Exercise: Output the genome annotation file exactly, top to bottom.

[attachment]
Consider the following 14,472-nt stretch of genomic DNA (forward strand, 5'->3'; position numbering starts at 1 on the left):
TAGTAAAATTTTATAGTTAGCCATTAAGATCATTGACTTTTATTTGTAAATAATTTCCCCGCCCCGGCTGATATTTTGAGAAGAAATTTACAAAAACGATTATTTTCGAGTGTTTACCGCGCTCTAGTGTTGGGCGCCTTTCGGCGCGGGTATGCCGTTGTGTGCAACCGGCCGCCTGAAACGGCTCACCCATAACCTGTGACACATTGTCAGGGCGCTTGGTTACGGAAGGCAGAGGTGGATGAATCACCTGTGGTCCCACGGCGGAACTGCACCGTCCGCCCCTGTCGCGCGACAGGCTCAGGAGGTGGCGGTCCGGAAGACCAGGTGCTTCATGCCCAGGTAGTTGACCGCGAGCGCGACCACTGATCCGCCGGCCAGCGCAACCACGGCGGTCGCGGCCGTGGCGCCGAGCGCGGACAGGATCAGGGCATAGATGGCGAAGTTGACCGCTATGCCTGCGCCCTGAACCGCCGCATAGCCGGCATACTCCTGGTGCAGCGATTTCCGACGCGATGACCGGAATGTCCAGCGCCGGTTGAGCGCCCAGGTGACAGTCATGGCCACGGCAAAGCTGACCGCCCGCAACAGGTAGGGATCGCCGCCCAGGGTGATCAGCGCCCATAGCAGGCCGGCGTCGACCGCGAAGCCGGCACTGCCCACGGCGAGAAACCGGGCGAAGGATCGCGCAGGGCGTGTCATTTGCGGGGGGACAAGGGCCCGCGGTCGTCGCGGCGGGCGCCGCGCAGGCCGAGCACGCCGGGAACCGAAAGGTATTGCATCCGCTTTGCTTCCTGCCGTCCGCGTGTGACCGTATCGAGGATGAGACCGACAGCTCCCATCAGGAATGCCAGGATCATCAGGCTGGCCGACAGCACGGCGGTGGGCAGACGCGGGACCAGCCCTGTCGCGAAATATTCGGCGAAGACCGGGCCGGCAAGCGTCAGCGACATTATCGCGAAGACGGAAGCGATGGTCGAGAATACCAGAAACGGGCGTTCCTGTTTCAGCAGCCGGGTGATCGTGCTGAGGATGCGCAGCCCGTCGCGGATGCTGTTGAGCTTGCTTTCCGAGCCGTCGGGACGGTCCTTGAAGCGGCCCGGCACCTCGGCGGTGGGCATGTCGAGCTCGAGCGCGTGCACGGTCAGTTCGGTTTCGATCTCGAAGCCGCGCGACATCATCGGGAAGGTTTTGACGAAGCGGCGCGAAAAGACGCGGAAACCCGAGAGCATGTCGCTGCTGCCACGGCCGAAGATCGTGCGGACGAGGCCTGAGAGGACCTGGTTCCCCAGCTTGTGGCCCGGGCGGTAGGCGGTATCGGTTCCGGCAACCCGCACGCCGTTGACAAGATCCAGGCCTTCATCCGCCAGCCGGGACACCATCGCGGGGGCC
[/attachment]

Consider the following 14,472-nt stretch of genomic DNA (forward strand, 5'->3'; position numbering starts at 1 on the left):
TAGTAAAATTTTATAGTTAGCCATTAAGATCATTGACTTTTATTTGTAAATAATTTCCCCGCCCCGGCTGATATTTTGAGAAGAAATTTACAAAAACGATTATTTTCGAGTGTTTACCGCGCTCTAGTGTTGGGCGCCTTTCGGCGCGGGTATGCCGTTGTGTGCAACCGGCCGCCTGAAACGGCTCACCCATAACCTGTGACACATTGTCAGGGCGCTTGGTTACGGAAGGCAGAGGTGGATGAATCACCTGTGGTCCCACGGCGGAACTGCACCGTCCGCCCCTGTCGCGCGACAGGCTCAGGAGGTGGCGGTCCGGAAGACCAGGTGCTTCATGCCCAGGTAGTTGACCGCGAGCGCGACCACTGATCCGCCGGCCAGCGCAACCACGGCGGTCGCGGCCGTGGCGCCGAGCGCGGACAGGATCAGGGCATAGATGGCGAAGTTGACCGCTATGCCTGCGCCCTGAACCGCCGCATAGCCGGCATACTCCTGGTGCAGCGATTTCCGACGCGATGACCGGAATGTCCAGCGCCGGTTGAGCGCCCAGGTGACAGTCATGGCCACGGCAAAGCTGACCGCCCGCAACAGGTAGGGATCGCCGCCCAGGGTGATCAGCGCCCATAGCAGGCCGGCGTCGACCGCGAAGCCGGCACTGCCCACGGCGAGAAACCGGGCGAAGGATCGCGCAGGGCGTGTCATTTGCGGGGGGACAAGGGCCCGCGGTCGTCGCGGCGGGCGCCGCGCAGGCCGAGCACGCCGGGAACCGAAAGGTATTGCATCCGCTTTGCTTCCTGCCGTCCGCGTGTGACCGTATCGAGGATGAGACCGACAGCTCCCATCAGGAATGCCAGGATCATCAGGCTGGCCGACAGCACGGCGGTGGGCAGACGCGGGACCAGCCCTGTCGCGAAATATTCGGCGAAGACCGGGCCGGCAAGCGTCAGCGACATTATCGCGAAGACGGAAGCGATGGTCGAGAATACCAGAAACGGGCGTTCCTGTTTCAGCAGCCGGGTGATCGTGCTGAGGATGCGCAGCCCGTCGCGGATGCTGTTGAGCTTGCTTTCCGAGCCGTCGGGACGGTCCTTGAAGCGGCCCGGCACCTCGGCGGTGGGCATGTCGAGCTCGAGCGCGTGCACGGTCAGTTCGGTTTCGATCTCGAAGCCGCGCGACATCATCGGGAAGGTTTTGACGAAGCGGCGCGAAAAGACGCGGAAACCCGAGAGCATGTCGCTGCTGCCACGGCCGAAGATCGTGCGGACGAGGCCTGAGAGGACCTGGTTCCCCAGCTTGTGGCCCGGGCGGTAGGCGGTATCGGTTCCGGCAACCCGCACGCCGTTGACAAGATCCAGGCCTTCATCCGCCAGCCGGGACACCATCGCGGGGGCC